Monday, April 14, 2008

Finally, Ice is Important Again

Much like the Cosco Busan incident brought back to the limelight the under-publicized environmental response mission of the Coast Guard (I'll have to remember to post some of the final decision documents detailing the Coast Guard's lack of fault in the incident), the melting of the polar ice caps and the potential for increasing vessel traffic and sovereignty issues in the upper part of North America has lead Coast Guard Commandant Adm. Thad Allen to bring back into focus the aging fleet of US Polar Icebreakers. Wired (not David Axe) has the story...

Code Pink needs a Code Red

For anyone that's seen A Few Good Men, they may recall one of it's more controversial topics...the purported use of "Code Red" incidents, or over-the-line hazing incidents in the Marine Corps. The Code Pink organization needs a Code Red, or some significant action, to wake them up. Read on...

Coast Guard represented among Olympic torch-bearers

23-year old SN Mallory Schafer was selected by the San Francisco Olympic Relay Committee, A Sustainable Journey, as one of the bearers of the Olympic flame during the torch's journey through San Francisco. Read the full article on

Monday, April 7, 2008

Morro Bay F/V located

I have been following the case of the F/V Wild Thing for a few days, ever since my other half worked the initial SAR call. Turns out an Air Force helo from Moffett Field in the San Francisco area located and boarded the fishing vessel, where they discovered that the operator was missing. CGNews has the full story...

First RB-M to enter service at STA Little Creek

Alright, you all know I'm a huge fan of this boat. In fact, it may be one of the things that keeps me in the boat driver community for a while. I did a short write-up on some of the capabilities a while back, and I am excited to see this thing finally in service. The Hampton Roads Pilot mentions the operational debut of the Response Boat - Medium to take place this afternoon at Coast Guard Station Little Creek. I'm waiting patiently for my turn...

Monday, March 31, 2008

Midgett Commander Relieved after Striking Enlisted Watchstander

Somehow this escaped most of my usual Coastie news sources. Capt Lee Alexander, Commanding Officer of the Cutter Midgett was relieved for cause due to an incident where he struck an enlisted security watchstander. Capt Alexander has requested retirement from the Service.

Sunday, March 30, 2008

Thursday, March 27, 2008

Bears & Dolphins

No, it's not a football game. It's a different game, played day by day in the Caribbean Sea. Hercules also had a starring role in this drama:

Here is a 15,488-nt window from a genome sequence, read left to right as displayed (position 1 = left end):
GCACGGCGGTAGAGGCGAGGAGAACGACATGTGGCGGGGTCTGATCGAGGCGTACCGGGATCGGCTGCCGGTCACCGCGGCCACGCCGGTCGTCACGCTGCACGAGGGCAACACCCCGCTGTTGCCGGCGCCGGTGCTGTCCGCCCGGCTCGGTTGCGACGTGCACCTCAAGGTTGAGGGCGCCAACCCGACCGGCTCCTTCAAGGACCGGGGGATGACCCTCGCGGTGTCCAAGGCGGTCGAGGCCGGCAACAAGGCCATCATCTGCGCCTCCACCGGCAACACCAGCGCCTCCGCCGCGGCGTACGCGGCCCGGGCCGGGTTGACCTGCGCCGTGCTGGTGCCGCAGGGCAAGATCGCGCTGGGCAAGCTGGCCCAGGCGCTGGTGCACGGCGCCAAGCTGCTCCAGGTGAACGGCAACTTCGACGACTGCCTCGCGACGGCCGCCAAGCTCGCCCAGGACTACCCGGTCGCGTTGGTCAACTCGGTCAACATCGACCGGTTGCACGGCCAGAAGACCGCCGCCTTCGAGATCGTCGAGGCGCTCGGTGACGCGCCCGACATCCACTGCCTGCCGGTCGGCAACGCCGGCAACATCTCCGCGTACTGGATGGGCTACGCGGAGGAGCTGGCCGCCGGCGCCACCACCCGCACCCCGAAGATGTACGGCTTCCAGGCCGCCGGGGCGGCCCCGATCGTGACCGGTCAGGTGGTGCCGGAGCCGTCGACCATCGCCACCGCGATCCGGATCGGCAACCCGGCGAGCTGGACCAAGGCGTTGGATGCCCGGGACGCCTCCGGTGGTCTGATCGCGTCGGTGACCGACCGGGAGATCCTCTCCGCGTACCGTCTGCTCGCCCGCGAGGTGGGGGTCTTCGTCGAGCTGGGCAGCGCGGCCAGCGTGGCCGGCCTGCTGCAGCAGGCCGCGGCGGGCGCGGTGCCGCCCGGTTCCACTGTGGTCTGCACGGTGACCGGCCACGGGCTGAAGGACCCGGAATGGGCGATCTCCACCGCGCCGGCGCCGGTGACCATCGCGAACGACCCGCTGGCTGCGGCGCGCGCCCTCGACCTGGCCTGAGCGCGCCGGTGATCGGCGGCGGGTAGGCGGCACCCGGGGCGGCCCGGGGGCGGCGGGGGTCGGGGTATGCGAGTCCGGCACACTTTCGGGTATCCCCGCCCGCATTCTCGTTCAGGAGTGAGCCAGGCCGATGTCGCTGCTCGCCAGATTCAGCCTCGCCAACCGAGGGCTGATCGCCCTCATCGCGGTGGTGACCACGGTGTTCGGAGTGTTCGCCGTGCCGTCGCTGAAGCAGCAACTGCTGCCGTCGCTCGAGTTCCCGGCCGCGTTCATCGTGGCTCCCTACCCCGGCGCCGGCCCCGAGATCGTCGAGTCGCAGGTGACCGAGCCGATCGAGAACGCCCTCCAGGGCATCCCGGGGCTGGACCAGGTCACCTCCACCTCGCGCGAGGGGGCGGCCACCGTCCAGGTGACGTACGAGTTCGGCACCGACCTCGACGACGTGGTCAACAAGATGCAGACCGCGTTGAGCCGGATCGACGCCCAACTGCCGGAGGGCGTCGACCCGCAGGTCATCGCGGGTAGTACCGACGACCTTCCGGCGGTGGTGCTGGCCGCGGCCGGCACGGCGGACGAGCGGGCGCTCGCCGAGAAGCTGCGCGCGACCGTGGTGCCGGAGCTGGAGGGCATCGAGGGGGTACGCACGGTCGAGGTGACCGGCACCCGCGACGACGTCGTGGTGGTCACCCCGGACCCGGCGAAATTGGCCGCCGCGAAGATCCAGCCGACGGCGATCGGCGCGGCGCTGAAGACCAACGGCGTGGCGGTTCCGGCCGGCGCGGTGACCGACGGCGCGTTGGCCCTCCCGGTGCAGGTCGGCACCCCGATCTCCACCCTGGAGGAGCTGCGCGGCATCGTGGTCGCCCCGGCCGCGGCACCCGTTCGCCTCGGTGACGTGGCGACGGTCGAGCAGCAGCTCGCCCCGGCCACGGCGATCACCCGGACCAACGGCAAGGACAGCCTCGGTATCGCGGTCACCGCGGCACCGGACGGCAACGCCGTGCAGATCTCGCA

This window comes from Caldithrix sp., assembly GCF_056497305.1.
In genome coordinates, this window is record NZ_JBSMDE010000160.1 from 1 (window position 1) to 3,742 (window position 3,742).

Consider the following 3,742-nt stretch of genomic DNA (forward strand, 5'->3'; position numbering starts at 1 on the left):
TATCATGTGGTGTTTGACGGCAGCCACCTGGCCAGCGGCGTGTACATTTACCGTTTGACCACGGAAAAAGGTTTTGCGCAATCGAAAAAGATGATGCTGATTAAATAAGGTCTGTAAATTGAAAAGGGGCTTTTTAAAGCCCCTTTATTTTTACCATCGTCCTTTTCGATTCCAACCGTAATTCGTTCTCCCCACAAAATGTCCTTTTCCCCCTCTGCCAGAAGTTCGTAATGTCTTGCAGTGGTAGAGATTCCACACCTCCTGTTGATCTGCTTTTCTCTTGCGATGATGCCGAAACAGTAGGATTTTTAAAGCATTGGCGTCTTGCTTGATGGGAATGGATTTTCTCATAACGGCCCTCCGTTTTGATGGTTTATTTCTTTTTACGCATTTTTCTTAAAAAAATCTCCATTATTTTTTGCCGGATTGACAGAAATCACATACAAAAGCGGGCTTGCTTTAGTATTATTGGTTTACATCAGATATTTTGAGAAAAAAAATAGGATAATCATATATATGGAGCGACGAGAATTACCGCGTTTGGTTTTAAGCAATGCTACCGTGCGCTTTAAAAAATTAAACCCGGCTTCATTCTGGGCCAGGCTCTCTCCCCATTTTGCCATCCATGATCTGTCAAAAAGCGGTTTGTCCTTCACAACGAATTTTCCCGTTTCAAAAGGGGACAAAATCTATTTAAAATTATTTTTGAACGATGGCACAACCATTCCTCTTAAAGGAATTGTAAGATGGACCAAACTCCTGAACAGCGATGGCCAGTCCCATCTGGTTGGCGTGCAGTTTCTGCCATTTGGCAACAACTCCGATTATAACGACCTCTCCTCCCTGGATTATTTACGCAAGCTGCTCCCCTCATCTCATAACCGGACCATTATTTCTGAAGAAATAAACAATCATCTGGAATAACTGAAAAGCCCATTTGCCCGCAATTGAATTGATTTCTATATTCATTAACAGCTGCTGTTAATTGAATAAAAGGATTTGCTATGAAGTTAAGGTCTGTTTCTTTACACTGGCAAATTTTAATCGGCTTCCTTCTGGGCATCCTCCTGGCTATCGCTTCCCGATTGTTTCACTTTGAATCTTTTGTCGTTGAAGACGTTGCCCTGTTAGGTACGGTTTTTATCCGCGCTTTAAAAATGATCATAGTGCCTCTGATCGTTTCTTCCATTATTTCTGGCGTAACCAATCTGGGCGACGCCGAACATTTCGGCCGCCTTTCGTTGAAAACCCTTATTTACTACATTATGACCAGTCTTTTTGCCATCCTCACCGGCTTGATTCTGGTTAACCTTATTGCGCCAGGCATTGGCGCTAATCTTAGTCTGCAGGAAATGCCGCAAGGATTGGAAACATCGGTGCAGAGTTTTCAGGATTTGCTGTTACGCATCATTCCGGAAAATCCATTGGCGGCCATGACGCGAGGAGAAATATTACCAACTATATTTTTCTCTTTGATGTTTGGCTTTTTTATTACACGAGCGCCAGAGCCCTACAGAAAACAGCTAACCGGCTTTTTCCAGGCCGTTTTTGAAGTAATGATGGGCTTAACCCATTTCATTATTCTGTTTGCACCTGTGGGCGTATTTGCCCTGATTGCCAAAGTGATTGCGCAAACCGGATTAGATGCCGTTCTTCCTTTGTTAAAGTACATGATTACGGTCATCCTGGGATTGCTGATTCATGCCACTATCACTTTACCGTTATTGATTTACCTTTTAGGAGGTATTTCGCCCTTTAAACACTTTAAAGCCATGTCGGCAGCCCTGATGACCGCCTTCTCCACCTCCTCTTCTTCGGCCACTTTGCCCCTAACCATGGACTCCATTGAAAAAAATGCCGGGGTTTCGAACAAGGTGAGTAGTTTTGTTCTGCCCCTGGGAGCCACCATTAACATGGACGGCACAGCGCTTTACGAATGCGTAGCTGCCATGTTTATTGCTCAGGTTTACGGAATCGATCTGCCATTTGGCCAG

The cutter Bear, with it's embarked MH-65C helicopter, worked to recover 3200 pounds of cocaine dumped by a fleeing drug smuggler. Local 10 news has the full story.


It's been two years Dad, and I still have a hard time accepting that you're gone. Know that you are loved, and missed...

No More Morning Dew

In a rescue effort that highlighted enhanced response in the days since the Morning Dew incident, Coast Guard Station Hobucken, NC and Air Station Elizabeth City combined efforts for the rescue of a couple and their pets (two dogs and a bird) from their sinking sailboat, the Linger While. Portsmouth's Wavy 10 has the story.

Monday, March 24, 2008

4 Dead, 1 Injured in Alaska

From the CNN feed...

4 crewmembers are dead, and 1 missing in the sinking of the Alaska Ranger, a fishing boat based out of Seattle.

Alaska Ranger, in a file photo

The fishing vessel began taking on water early on Sunday morning, and eventually the order was given to abandon ship. 25 crewmembers were recovered by the nearby fishing vessel Alaska Warrior. The remainder of the crew were recovered by the Coast Guard. The cutter Munro, as well as several aircraft, were participating in the search and recovery.

EDIT: Chicago Tribune has a good article on the story here.

Alaska Ranger
crew after rescue on Munro

Friday, March 21, 2008

Use of Semi-Submersibles as Drug Smuggling Craft on the Rise

According a new article from CNN International, drug smugglers are adapting to Coast Guard and DEA tactics for apprehending and stopping drug smuggling vessels at sea. In recent years, the use of semi-submersible vessels, assembled at great cost in pieces in the Columbian jungle, was a microcosm of the overall smuggling enterprise. Today, the use of difficult to detect, harder to stop submersibles is becoming more common. Adm. Thad Allen said that the Coast Guard's counter-narcotics efforts are witnessing more of these vessels, and intelligence officials expect the number to rise. What's next?

See video of a semi-sub intercept here.